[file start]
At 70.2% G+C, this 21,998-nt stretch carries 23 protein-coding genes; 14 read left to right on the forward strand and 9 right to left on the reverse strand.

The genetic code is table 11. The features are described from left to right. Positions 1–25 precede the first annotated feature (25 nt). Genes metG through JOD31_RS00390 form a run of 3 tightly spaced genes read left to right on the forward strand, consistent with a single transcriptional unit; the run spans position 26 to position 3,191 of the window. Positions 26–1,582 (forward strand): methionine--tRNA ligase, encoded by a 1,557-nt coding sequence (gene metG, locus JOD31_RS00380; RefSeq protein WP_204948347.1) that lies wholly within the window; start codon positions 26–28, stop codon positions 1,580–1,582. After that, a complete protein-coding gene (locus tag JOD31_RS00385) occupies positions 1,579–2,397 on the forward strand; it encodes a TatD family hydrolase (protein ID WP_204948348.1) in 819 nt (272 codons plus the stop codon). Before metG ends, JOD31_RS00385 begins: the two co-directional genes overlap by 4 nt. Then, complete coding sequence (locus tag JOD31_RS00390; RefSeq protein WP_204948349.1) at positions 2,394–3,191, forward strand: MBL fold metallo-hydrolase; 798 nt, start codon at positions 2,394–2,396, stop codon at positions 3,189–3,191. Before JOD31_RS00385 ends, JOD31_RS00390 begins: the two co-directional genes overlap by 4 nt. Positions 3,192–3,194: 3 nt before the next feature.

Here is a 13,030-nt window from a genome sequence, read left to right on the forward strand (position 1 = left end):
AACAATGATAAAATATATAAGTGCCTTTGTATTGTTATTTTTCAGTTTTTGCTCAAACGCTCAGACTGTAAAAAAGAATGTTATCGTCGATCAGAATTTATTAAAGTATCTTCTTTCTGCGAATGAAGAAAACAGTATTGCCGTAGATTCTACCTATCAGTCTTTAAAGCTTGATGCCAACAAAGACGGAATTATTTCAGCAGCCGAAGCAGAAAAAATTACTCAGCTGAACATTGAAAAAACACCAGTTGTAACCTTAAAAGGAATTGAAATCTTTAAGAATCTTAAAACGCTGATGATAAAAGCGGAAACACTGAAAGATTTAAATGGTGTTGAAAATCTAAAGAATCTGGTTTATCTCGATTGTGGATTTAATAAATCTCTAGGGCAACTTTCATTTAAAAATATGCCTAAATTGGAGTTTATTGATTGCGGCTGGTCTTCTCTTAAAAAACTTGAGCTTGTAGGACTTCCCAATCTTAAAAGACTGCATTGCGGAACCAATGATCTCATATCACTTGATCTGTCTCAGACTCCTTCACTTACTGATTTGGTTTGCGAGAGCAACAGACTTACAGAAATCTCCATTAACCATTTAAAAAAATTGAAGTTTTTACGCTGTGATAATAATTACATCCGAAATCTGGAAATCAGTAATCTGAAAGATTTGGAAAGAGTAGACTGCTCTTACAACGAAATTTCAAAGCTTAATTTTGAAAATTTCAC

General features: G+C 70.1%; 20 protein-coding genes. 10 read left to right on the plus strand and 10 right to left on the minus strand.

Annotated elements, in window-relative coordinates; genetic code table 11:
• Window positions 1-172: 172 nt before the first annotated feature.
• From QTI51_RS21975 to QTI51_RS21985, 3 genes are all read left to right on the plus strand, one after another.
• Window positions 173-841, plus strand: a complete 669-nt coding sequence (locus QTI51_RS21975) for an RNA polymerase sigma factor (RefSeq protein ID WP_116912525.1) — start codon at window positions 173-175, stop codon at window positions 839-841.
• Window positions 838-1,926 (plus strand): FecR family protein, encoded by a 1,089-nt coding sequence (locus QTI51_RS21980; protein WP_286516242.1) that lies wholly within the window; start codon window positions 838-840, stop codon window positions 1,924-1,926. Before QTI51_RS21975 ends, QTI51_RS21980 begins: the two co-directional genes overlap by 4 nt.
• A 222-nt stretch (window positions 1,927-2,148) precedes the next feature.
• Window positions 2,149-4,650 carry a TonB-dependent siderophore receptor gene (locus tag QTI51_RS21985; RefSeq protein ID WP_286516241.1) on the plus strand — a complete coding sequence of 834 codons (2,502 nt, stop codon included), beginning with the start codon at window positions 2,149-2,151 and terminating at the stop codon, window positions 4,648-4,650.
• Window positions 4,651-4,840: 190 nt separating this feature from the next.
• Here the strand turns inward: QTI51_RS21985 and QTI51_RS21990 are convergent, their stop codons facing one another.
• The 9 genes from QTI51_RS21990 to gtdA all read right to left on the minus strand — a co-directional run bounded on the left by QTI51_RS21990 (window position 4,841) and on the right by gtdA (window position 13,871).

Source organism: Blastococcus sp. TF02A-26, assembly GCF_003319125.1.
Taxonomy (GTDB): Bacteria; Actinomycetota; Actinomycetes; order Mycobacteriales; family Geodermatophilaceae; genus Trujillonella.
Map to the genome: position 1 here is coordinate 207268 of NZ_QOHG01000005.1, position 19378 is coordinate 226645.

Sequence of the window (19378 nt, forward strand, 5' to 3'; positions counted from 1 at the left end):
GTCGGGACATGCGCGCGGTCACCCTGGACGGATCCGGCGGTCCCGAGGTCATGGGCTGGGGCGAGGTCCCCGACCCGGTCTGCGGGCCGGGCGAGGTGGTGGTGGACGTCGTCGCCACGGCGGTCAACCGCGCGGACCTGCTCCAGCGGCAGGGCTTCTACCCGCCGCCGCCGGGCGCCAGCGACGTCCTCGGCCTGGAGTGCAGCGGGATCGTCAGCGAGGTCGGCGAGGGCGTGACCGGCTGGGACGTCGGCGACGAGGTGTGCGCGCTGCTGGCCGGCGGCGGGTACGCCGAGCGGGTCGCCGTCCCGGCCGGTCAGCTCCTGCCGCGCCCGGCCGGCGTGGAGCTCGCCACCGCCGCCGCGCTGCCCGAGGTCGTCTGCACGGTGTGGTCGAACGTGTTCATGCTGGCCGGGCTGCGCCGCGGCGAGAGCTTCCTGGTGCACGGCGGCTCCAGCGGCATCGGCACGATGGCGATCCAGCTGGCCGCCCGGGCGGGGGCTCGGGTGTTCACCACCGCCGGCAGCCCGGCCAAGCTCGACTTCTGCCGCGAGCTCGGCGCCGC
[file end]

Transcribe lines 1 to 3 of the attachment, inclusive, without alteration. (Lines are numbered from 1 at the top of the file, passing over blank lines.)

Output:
At 70.2% G+C, this 21,998-nt stretch carries 23 protein-coding genes; 14 read left to right on the forward strand and 9 right to left on the reverse strand.

The genetic code is table 11. The features are described from left to right. Positions 1–25 precede the first annotated feature (25 nt). Genes metG through JOD31_RS00390 form a run of 3 tightly spaced genes read left to right on the forward strand, consistent with a single transcriptional unit; the run spans position 26 to position 3,191 of the window. Positions 26–1,582 (forward strand): methionine--tRNA ligase, encoded by a 1,557-nt coding sequence (gene metG, locus JOD31_RS00380; RefSeq protein WP_204948347.1) that lies wholly within the window; start codon positions 26–28, stop codon positions 1,580–1,582. After that, a complete protein-coding gene (locus tag JOD31_RS00385) occupies positions 1,579–2,397 on the forward strand; it encodes a TatD family hydrolase (protein ID WP_204948348.1) in 819 nt (272 codons plus the stop codon). Before metG ends, JOD31_RS00385 begins: the two co-directional genes overlap by 4 nt. Then, complete coding sequence (locus tag JOD31_RS00390; RefSeq protein WP_204948349.1) at positions 2,394–3,191, forward strand: MBL fold metallo-hydrolase; 798 nt, start codon at positions 2,394–2,396, stop codon at positions 3,189–3,191. Before JOD31_RS00385 ends, JOD31_RS00390 begins: the two co-directional genes overlap by 4 nt. Positions 3,192–3,194: 3 nt before the next feature.

Here is a 13,030-nt window from a genome sequence, read left to right on the forward strand (position 1 = left end):